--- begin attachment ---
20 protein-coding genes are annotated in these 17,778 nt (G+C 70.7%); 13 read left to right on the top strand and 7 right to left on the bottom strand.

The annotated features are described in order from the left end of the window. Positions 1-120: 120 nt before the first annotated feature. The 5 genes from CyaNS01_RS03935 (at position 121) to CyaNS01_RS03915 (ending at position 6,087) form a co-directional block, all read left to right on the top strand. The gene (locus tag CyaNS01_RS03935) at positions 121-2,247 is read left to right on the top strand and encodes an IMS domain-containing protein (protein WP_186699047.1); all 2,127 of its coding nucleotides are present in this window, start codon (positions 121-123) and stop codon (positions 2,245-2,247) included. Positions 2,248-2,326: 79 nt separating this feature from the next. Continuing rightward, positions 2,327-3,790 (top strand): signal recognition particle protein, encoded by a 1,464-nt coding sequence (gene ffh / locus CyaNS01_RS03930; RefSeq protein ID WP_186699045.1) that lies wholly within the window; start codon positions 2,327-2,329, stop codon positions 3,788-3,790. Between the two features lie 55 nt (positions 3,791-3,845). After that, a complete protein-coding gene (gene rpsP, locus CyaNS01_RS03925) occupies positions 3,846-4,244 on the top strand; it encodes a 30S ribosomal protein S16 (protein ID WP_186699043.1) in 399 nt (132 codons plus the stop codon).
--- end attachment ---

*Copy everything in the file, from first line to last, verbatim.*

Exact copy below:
20 protein-coding genes are annotated in these 17,778 nt (G+C 70.7%); 13 read left to right on the top strand and 7 right to left on the bottom strand.

The annotated features are described in order from the left end of the window. Positions 1-120: 120 nt before the first annotated feature. The 5 genes from CyaNS01_RS03935 (at position 121) to CyaNS01_RS03915 (ending at position 6,087) form a co-directional block, all read left to right on the top strand. The gene (locus tag CyaNS01_RS03935) at positions 121-2,247 is read left to right on the top strand and encodes an IMS domain-containing protein (protein WP_186699047.1); all 2,127 of its coding nucleotides are present in this window, start codon (positions 121-123) and stop codon (positions 2,245-2,247) included. Positions 2,248-2,326: 79 nt separating this feature from the next. Continuing rightward, positions 2,327-3,790 (top strand): signal recognition particle protein, encoded by a 1,464-nt coding sequence (gene ffh / locus CyaNS01_RS03930; RefSeq protein ID WP_186699045.1) that lies wholly within the window; start codon positions 2,327-2,329, stop codon positions 3,788-3,790. Between the two features lie 55 nt (positions 3,791-3,845). After that, a complete protein-coding gene (gene rpsP, locus CyaNS01_RS03925) occupies positions 3,846-4,244 on the top strand; it encodes a 30S ribosomal protein S16 (protein ID WP_186699043.1) in 399 nt (132 codons plus the stop codon).